Budget woes lead off a list of the top 10 issues facing educators this year.
The list, released annually by the Georgia Partnership for Excellence in Education, was unveiled Friday during a media conference in Atlanta.
As state lawmakers prepare to cut spending to stave off a multibillion-dollar revenue deficit, experts expect education spending to take a bigger brunt of cuts than in previous years.
Lawmakers have slashed education spending by nearly $500 million from 2003 to 2009 through austerity cuts, reductions in the Quality Basic Education funding formula.
Austerity cuts for next year might top $1 billion, according to literature provided at the conference.
"I hadn't seen that graphic yet," state schools Superintendent Kathy Cox said at the conference while viewing a projection of a pair of scissors cutting through a $1 bill. "That kind of sums it up, doesn't it?"
To help local school boards better manage dwindling state funds, Cox said she hopes to persuade legislators to increase class-size flexibility.
Gov. Sonny Perdue allowed school boards to increase class sizes at the start of the school year. With the increase, Columbia County's school board was able to cut about 70 teaching positions.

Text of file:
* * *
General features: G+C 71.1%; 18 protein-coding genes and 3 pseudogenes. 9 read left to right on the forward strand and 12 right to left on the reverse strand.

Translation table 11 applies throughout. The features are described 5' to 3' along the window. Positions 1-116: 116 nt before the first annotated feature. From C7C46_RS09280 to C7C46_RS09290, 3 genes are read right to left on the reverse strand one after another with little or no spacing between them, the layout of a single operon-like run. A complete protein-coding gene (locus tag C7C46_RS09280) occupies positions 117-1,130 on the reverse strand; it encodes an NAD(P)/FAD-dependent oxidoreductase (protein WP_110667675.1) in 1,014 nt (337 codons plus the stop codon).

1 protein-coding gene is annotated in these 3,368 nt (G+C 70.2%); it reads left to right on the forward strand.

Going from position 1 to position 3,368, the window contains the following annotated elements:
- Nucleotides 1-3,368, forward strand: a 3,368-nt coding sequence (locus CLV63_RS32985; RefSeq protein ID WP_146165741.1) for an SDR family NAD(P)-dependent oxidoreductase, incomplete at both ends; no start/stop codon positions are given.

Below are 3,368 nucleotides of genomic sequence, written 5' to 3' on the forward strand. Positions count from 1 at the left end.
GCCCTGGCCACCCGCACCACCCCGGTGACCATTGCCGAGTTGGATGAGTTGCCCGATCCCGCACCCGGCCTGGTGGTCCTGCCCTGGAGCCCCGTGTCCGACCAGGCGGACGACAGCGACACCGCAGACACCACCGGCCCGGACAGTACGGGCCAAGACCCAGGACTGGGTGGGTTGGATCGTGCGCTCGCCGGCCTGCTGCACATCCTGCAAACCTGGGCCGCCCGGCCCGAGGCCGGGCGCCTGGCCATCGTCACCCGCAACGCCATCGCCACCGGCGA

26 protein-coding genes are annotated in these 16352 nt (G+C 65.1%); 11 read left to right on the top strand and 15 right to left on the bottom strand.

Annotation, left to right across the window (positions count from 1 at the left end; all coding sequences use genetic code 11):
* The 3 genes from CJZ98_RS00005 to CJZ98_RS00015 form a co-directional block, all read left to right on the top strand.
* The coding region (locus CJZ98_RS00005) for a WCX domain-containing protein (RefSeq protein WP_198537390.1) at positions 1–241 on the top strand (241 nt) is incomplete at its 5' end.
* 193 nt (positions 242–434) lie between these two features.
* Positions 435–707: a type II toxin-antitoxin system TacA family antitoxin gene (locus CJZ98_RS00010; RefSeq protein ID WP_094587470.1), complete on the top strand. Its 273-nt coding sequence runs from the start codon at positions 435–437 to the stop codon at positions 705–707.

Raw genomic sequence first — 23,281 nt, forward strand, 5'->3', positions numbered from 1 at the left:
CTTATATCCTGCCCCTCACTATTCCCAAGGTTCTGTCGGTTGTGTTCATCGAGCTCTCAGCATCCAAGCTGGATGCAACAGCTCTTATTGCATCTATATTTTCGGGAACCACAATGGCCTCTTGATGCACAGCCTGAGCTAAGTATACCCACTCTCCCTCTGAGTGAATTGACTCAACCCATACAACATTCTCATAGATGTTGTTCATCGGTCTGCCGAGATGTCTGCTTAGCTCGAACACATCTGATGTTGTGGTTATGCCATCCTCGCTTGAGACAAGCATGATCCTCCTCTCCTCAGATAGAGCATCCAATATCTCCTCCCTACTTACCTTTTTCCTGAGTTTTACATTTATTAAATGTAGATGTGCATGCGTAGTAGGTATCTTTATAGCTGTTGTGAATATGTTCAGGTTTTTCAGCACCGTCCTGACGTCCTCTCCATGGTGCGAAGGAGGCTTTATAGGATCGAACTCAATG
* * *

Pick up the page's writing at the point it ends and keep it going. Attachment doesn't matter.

Alan Essig, the executive director of the Georgia Budget and Policy Institute, noted that 96 percent of the state budget is spent on education, health care, public safety, transportation, Department of Human Services and debt service.
It is only by making cuts in those areas that lawmakers can hope to produce a significant savings, Essig said.
Because 80 percent of education's $9.8 billion budget is spent on salaries, Essig agreed with Cox on eliminating teaching positions through class-size reductions, but he also suggested pay cuts.
Other top issues were Race to the Top, the federally funded competitive grants introduced last year by President Obama; using the Common Core Standards as a means of comparing student achievement on a national scale; improving data systems; improving teacher quality; turning around low-achieving schools; improving access to college; expanding charter schools; stifling education lawsuits; and improving education in rural areas.
For more information, visit www.gpee.org.
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